US Supreme Court Requires Recognition of Marriage Equality
The US Supreme Court has ruled, in Obergefell, by a 5-4 majority, that the Fourteenth Amendment to the US Constitution requires States to license same-sex marriage, and to recognise same-sex marriages from other States. The judgment will inevitably attract much attention and discussion, and it is useful to provide a quick summary of the Court’s opinions as a basis for debate.
Justice Anthony Kennedy (the sometimes conservative justice, who often casts a deciding swing vote) has written the judgment for the five-judge majority. In his opinion, he discusses the centrality of marriage, going back to Confucius and Cicero. He states that underlying reasons of principle and tradition mean that the right to marry, protected by the Fourteenth Amendment, should be extended to same-sex couples. Marriage, he says, is about autonomy, a two-person union, the safeguarding of children and family, and other benefits (including in relation to taxation and healthcare) – and all these reasons apply to same-sex couples. Current marriage laws impose stigma and injury on same-sex couples, and counter-arguments (about the effect on opposite-sex couples and the need for more public debate) are unpersuasive. When rights are violated, there should be redress. Justice Kennedy says that both the Due Process and Equal Protection dimensions of the Fourteenth Amendment underpin the majority’s conclusion.
The main dissent (in which two other conservative justices joined), penned by Chief Justice John Roberts, emphasises that decisions about same-sex marriage should be left to legislatures, especially because same-sex marriage changes what the Chief Justice says is the traditional understanding of marriage: a union between a man and a woman. Chief Justice Roberts compares the Court’s same-sex marriage decision to Lochner v New York, a 1905 decision in which the Supreme Court struck down a law imposing a limit on working hours because it was said to restrict liberty. He adds that same-sex marriage cannot be justified on privacy grounds (though this argument is not relied upon by the majority), and says that in some ways the decision might justify “plural marriage”. He ends his judgment by saying that courts cannot foresee all consequences of their decisions, and that in this case there may be harmful consequences for religious liberty.
There are further individual dissents from three conservative justices: Justice Antonin Scalia, Justice Clarence Thomas, and Justice Samuel Alito. Justice Scalia, in characteristically colourful language, proclaims that the majority decision (which he later calls “pretentious” and “egotistic”) is a threat to American democracy. The current Supreme Court justices are not representative, says Justice Scalia – he even notes that they all attended Harvard or Yale, and observes that there are no evangelical Christians or Protestants on the Court. Justice Thomas emphasises that the majority’s conception of liberty is misguided, and focuses on freedom to government entitlements, rather than freedom from the government. He says that dignity is a relevant concept, but that dignity is innate, and cannot be bestowed by government. Further, he argues that the majority decision harms political and religious liberty. Justice Alito adds that the majority’s decision further undermines the “frayed” idea that marriage protects procreation.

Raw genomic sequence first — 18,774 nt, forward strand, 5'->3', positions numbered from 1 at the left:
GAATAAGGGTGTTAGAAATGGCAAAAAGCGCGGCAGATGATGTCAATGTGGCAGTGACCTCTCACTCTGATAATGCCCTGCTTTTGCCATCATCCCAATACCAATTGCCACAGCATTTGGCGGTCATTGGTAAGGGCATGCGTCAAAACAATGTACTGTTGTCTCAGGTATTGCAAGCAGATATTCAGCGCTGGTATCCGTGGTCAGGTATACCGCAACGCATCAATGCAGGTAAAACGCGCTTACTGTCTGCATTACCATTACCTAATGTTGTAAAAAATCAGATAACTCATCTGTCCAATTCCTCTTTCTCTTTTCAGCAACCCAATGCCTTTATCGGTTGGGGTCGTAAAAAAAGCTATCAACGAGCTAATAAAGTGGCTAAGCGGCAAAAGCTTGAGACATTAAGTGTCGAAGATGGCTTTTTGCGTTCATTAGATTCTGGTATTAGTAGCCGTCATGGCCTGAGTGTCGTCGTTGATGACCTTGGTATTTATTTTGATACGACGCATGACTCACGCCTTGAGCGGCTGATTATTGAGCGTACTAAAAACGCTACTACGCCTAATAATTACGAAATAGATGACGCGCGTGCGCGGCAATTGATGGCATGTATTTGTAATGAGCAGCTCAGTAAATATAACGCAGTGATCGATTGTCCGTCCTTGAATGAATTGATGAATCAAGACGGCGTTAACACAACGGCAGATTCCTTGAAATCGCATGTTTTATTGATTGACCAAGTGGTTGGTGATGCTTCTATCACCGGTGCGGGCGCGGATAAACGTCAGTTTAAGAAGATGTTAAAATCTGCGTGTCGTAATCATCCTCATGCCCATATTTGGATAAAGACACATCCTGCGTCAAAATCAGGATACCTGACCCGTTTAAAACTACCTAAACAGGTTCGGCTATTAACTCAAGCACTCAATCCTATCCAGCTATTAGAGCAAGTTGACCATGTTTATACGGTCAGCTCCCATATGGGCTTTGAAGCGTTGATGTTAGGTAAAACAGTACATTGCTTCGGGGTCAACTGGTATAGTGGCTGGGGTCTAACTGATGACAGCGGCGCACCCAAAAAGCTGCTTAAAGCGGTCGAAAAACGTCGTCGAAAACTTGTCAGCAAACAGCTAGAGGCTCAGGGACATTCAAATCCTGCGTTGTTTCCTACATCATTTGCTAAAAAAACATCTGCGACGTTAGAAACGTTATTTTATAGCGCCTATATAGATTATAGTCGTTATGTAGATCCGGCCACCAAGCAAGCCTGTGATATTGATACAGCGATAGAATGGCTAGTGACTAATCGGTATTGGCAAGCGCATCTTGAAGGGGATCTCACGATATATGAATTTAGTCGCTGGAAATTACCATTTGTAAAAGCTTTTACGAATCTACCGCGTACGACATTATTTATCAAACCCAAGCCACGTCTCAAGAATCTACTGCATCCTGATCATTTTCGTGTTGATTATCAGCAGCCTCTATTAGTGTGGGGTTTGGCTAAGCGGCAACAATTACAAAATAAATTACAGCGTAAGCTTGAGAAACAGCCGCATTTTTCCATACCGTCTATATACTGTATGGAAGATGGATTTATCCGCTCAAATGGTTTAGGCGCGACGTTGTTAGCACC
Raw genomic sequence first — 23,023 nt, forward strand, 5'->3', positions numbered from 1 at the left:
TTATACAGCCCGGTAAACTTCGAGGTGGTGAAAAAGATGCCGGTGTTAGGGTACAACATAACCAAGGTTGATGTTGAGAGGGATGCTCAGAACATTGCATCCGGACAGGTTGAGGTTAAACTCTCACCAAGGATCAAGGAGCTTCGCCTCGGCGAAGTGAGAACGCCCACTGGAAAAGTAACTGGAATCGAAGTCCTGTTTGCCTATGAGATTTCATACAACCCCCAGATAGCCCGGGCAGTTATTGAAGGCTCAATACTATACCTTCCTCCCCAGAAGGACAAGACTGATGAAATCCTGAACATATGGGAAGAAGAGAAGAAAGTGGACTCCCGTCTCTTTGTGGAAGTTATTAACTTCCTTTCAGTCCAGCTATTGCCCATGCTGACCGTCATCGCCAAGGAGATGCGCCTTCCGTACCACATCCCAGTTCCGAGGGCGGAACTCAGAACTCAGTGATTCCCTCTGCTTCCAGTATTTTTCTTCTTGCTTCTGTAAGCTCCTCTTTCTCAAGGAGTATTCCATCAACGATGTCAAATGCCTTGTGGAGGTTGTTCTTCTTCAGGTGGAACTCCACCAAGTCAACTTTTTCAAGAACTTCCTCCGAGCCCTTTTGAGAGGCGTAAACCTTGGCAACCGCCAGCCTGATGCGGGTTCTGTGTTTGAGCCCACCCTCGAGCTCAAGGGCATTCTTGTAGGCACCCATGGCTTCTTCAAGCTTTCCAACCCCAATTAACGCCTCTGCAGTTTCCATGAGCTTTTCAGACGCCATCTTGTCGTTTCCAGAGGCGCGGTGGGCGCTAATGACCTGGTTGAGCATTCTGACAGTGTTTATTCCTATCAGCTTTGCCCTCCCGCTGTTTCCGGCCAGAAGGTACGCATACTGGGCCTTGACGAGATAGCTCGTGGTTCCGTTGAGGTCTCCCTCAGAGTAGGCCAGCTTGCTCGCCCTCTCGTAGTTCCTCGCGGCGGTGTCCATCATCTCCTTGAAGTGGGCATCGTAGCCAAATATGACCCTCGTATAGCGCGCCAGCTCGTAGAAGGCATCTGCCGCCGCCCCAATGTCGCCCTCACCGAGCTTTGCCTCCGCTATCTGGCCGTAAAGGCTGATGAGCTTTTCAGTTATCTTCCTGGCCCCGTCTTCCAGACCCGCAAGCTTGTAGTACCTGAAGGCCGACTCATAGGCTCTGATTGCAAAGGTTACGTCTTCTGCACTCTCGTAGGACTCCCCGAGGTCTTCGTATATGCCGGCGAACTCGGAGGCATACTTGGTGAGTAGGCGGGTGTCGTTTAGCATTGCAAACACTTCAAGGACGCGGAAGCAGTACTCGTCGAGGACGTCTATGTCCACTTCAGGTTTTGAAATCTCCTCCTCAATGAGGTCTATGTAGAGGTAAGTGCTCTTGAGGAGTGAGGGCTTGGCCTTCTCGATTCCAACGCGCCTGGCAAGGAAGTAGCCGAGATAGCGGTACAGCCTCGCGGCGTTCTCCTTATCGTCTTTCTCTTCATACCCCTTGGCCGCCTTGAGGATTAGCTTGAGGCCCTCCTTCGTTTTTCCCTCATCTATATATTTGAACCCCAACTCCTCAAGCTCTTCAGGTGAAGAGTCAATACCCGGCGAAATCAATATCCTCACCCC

The Justice Kennedy majority decision contributes to rights jurisprudence through its references to the importance of identity, liberty, and equality. Some aspects of this decision will be questioned – at one point, Justice Kennedy says that rights can “rise … from a better informed understanding of how constitutional imperatives define a liberty that remains urgent in our own era”, a statement that could well be criticised for offering a shaky (or at least, shakily expressed) foundation for rights. But there are also important statements in his judgment about dignity and the evolving understanding of fundamental interests under the Fourteenth Amendment, which will be commended and could prove significant for future rights-based litigation under the American Constitution. His observation that “new dimensions of freedom become apparent to new generations, often through perspectives that begin in pleas or protests …” is likely to be much quoted in the media and by activists. The Justice Thomas dissent may also provide some surprising food for thought for rights advocates: his support for the concept of dignity, albeit a cramped version of dignity, may well be used as a tool by progressive litigants in future cases.
In some ways, the twists and turn in this decision are unsurprising. The minority focuses on the proper role of a court like the US Supreme Court, and the need for judicial self-restraint; the majority emphasises the importance of interests such as equality and liberty. But the result will be welcomed by marriage equality activists and advocates. Whilst there will be undoubted opposition to today’s judgment, for many the judgment will be seen as a triumph of strategic litigation (involving well-chosen petitioners), a triumph of careful argument, and perhaps – if we might for a moment echo the rhetoric of the Justice Kennedy majority judgment – a triumph of love.